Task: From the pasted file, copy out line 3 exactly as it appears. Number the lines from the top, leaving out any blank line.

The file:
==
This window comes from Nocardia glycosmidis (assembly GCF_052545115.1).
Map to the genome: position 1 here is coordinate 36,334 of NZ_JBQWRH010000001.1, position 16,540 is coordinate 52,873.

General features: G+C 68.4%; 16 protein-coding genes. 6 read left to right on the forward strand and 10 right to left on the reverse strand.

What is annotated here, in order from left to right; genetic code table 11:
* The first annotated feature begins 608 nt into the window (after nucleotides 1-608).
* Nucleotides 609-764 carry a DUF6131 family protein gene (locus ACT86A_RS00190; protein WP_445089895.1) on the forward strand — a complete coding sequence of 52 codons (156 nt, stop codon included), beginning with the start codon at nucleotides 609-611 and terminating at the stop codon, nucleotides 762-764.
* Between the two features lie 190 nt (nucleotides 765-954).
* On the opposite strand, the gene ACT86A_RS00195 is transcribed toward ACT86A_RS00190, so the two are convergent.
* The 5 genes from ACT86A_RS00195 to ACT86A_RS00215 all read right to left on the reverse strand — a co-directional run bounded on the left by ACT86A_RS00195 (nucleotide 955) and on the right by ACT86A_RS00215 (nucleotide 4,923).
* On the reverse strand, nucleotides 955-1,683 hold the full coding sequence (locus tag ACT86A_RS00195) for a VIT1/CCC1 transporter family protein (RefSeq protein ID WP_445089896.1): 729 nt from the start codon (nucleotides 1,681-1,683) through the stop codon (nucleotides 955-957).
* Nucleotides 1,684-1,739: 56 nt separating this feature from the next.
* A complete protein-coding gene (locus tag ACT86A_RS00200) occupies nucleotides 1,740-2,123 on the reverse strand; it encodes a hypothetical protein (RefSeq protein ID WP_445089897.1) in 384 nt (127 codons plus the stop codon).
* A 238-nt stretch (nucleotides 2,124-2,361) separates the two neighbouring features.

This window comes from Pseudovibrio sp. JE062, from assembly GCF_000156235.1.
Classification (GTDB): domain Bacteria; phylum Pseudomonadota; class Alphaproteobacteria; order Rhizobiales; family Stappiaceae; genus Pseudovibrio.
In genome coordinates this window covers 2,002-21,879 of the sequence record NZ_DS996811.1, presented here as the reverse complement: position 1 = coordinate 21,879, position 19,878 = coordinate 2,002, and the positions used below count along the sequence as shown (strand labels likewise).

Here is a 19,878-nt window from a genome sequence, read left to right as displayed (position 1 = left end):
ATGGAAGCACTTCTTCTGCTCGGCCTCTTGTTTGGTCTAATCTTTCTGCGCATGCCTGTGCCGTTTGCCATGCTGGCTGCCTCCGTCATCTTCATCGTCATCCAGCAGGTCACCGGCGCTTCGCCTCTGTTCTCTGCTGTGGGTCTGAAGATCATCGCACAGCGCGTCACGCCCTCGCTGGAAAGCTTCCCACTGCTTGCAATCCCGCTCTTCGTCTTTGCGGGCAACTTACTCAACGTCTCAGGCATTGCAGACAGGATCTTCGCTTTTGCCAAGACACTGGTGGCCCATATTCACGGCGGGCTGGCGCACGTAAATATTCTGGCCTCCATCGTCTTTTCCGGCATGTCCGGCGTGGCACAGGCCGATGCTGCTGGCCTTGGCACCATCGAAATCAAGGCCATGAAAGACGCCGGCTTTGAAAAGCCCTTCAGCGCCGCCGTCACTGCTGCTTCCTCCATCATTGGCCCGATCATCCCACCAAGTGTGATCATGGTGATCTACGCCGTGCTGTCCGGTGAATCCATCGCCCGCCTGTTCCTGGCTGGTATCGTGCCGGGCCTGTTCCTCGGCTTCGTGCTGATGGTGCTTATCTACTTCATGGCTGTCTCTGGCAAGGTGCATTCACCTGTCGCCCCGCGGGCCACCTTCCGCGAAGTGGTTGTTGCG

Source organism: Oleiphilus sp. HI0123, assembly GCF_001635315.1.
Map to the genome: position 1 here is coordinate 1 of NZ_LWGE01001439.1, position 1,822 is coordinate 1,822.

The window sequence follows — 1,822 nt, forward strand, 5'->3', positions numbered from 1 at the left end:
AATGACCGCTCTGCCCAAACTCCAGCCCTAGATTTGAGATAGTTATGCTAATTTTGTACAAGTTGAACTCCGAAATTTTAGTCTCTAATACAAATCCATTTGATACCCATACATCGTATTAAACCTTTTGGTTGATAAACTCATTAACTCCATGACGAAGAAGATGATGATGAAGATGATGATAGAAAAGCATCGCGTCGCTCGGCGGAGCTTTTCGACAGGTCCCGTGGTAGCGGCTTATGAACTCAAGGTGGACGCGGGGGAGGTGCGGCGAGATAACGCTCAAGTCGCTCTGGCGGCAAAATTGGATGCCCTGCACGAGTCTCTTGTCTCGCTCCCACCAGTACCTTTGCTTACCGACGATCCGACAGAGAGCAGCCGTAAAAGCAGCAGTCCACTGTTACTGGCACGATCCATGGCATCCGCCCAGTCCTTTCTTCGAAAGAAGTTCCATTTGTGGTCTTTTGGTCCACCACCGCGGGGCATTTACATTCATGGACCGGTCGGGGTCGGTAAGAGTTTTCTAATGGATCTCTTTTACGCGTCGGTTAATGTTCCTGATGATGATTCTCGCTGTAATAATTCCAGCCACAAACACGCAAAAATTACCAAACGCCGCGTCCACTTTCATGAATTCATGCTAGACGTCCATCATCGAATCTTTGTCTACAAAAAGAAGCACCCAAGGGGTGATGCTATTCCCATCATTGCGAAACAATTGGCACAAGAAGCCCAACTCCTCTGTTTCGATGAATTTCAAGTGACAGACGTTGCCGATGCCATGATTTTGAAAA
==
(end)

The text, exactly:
General features: G+C 68.4%; 16 protein-coding genes. 6 read left to right on the forward strand and 10 right to left on the reverse strand.